Project Guide

DIY Raised Garden Bed

How to Plan a Raised Garden Bed
A raised garden bed with vegetables planted in it.

Raised garden beds are easy to maintain once you get them going. Follow these steps to learn how to plan a raised garden bed to suit your gardening needs. 

  • Select a location. Choose a flat, sunny spot to build your raised garden bed. It can even be an area of existing lawn or grass.
  • Don't worry about the condition of the soil or the grass in your chosen location. You will be adding your own quality soil.
  • Keep the beds about four feet wide. At this width, you can easily reach to the center of the bed.
  • Leave at least an 18-inch path between beds, more if you want wheelbarrow access.
  • Raised garden beds are best when they are about 11 inches deep. This height will allow you to grow most vegetables. 
  • Decide what fruit or vegetables you plan to grow. This will determine how many raised bed kits and bags of soil you will need. 
  • Some kits are stackable, so you can grow plants with long root stems.
  • Purchase bagged soil and compost for your bed. 
  • Purchase landscape fabric.


Assemble the Raised Bed Kit
A person using a rubber mallet to hammer down a piece of wood.
  • Put your raised garden bed kit together according to the manufacturer’s instructions. 
  • Place the assembled bed in the area where you plan to have your garden.
Add a Weed Blocker
A person laying out landscape fabric in a raised garden bed.

The best way to enjoy your vegetable garden is to spend less time weeding. A weed blocker will help prevent weeds.

  • Line the bottom of the bed with weed block or landscape fabric. This barrier between the soil in the bed and the soil in your yard helps keep weeds and grass from growing in the bed.
  • Alternatively, you can line the bottom of the bed with a thick layer of cardboard to block weeds. Unlike landscape liner, the cardboard will eventually deteriorate over time.

Tip: Remember that this fabric is porous and will allow water to pass through for drainage while keeping weeds at bay.

Add Soil
A person pouring bagged soil into a raised garden bed.
  • Choose the correct soil for the plants you intend to grow. 
  • A good basic soil mix will include 60 percent topsoil, 30 percent compost and 10 percent potting mix. These ratios are adjustable. Add other soil amendments according to the needs of the plants you select.
  • Add enough soil mix to almost fill the bed.
  • This is a good time to add any amendments such as manure or plant food to the soil. 
Add Plants or Seeds
A person planting a vegetable plant in a raised garden bed.
  • As they grow, support plants as needed with garden stakes, props or tomato cages.
  • As the plants mature and bear fruit, you many need to add a row cover or bird netting to keep your produce safe.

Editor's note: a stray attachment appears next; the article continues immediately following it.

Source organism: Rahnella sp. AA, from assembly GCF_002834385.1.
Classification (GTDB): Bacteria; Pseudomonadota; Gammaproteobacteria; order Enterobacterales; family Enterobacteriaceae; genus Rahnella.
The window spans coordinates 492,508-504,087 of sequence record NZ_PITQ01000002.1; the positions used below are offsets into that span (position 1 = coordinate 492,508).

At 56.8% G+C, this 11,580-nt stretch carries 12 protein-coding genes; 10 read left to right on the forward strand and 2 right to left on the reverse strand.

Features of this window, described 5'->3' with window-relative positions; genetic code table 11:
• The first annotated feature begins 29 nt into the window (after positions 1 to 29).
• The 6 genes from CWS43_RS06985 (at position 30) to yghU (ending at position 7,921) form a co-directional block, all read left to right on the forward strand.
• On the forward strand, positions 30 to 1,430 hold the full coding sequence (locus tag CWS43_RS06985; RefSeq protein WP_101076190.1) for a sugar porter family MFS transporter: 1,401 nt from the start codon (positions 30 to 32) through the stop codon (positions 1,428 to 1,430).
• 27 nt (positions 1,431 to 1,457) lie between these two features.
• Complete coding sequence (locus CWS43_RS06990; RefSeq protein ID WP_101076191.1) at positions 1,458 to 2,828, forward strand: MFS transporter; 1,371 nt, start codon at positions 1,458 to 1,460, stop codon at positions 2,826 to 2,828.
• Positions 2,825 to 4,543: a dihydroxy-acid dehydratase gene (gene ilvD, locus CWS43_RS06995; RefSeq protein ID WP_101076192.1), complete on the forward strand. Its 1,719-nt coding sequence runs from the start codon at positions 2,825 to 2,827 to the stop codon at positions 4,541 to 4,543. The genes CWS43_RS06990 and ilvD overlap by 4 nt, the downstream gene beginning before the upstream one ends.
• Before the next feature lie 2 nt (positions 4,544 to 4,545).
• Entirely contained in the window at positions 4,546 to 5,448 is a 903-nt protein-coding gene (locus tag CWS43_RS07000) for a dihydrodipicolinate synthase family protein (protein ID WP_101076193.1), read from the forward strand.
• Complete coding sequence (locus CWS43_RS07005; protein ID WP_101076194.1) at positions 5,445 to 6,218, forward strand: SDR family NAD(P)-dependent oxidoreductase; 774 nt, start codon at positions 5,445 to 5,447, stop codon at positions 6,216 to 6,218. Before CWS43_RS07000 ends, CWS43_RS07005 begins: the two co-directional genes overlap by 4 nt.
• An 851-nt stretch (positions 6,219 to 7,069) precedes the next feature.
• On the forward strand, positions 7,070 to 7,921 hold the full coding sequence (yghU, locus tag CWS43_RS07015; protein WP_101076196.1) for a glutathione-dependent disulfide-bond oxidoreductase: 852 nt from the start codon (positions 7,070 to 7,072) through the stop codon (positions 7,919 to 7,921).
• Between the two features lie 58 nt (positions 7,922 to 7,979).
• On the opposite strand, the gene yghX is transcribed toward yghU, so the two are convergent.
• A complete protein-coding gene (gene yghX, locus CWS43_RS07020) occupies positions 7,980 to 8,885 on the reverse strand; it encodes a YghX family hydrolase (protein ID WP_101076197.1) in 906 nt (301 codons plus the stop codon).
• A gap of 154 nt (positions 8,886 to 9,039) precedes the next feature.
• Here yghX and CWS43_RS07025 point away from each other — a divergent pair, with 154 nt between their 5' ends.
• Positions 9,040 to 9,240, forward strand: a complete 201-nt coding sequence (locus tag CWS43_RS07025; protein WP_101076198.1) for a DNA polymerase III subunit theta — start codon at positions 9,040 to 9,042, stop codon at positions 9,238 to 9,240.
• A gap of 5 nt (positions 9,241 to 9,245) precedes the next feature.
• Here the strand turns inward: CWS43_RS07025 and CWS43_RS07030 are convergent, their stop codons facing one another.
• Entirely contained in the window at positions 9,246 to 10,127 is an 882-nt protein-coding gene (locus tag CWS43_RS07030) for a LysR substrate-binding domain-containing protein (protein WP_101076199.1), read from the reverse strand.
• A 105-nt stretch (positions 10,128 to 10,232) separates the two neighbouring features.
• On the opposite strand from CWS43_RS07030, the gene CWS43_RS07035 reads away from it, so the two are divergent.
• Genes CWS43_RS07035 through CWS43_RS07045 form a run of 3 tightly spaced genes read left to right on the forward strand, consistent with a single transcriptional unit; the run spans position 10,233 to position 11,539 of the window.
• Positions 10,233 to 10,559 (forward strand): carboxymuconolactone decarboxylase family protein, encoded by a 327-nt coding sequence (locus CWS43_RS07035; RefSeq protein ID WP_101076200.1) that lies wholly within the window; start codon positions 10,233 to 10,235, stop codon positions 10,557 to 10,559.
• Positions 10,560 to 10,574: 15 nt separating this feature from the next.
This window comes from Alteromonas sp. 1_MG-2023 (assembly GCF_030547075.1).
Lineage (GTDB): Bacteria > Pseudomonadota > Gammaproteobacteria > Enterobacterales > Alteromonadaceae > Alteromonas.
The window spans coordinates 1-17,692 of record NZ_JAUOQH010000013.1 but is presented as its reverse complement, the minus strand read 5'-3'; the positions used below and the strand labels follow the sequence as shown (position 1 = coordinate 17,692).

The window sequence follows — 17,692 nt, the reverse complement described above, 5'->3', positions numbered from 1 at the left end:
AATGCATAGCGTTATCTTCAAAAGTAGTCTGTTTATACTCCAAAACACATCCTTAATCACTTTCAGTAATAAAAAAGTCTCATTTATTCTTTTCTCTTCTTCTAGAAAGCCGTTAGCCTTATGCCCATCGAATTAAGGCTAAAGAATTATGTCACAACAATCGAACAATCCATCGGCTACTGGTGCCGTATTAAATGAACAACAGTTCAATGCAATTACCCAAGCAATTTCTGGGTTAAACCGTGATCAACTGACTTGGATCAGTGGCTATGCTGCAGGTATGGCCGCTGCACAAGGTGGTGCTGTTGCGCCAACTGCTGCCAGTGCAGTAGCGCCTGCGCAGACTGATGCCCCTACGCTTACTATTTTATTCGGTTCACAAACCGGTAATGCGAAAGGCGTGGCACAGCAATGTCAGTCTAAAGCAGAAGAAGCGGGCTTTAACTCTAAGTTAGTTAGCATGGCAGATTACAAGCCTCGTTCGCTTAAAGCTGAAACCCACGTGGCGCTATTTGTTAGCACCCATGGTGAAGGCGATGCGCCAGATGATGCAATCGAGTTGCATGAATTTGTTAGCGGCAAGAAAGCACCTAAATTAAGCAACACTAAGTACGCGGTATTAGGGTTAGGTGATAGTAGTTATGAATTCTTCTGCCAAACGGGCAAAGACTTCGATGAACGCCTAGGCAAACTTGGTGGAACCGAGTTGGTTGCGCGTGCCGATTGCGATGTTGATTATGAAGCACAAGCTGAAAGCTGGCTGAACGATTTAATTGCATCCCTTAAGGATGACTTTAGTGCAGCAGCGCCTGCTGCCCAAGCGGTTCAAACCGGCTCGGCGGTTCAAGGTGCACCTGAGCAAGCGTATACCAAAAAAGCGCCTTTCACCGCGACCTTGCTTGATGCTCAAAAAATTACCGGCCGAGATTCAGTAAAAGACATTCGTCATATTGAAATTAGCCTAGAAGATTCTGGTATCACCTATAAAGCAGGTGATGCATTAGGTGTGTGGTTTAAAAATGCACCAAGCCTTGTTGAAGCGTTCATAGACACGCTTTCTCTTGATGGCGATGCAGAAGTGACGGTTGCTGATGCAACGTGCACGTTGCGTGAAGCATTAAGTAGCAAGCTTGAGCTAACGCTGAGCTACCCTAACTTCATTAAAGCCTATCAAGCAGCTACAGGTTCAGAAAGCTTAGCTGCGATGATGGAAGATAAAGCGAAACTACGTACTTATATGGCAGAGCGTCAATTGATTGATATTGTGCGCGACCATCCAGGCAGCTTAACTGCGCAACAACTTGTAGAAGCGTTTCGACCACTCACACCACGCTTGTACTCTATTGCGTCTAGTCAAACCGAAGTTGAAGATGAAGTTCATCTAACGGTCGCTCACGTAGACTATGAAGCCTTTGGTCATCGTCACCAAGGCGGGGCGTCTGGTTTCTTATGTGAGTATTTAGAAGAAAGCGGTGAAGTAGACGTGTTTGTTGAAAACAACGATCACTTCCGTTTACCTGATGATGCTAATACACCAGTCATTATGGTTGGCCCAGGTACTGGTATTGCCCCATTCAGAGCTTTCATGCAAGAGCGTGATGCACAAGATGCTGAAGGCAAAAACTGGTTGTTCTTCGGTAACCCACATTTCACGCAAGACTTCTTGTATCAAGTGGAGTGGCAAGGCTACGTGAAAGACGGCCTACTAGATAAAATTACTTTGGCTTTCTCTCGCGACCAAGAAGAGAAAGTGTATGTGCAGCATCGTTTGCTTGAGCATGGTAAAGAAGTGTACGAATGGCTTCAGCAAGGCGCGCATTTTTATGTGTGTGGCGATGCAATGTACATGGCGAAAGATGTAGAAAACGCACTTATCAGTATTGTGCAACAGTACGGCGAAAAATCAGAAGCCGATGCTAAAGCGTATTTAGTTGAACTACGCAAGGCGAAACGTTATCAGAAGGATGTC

• Water regularly if rainfall is scarce.
  • Plants need about one inch of water a week once they are established and actively growing.
  • Use your gardening tools to weed and cultivate the soil.
What to Grow in Your Raised Garden Bed
Irrigation in a raised garden bed.

What you grow in your garden depends on your appetite. Grow a themed edible garden with all the ingredients you need for a delicious meal in your backyard.

Salsa Garden

  • In the front of your raised bed, plant one oregano plant, two cilantro and nine red onions. 
  • In the middle of your raised bed, plant one serrano, fresno chili or chile de arbol pepper (staked), and one Roma tomato (caged). 
  • In the back, plant two tomatillos. Tomatillos must be planted in pairs to cross pollinate.

Salad Garden

  • In the front of your raised bed, plant carrots, radishes and onions.
  • In the middle of your raised bed, plant lettuce and baby spinach.
  • In the back of your raised bed, plant peppers (staked) and tomatoes (caged).

Kitchen Herb Garden

  • In the front of your raised bed, plant oregano, cilantro and parsley. 
  • In the middle of your raised bed, plant thyme, sage and rosemary.
  • In the back of your raised bed, plant chives and basil.
  • Once your herbs are mature, be sure to harvest a little every few days to keep the plants producing.

Tip: Mint makes a great herb for a kitchen garden, but it is a runner plant and will often crowd out and take over a bed. It is best to plant mint in a separate container and place it a few steps from the raised herb bed.

You can also build raised garden beds to hold flowers or bulbs. Try planting alternating rows of seasonal flowers so that you have something blooming all year round.

Once you’ve gotten your DIY raised garden bed going, keep digging into garden projects with the help of some of our other guides. Shop The Home Depot for everything you need to build a raised garden bed.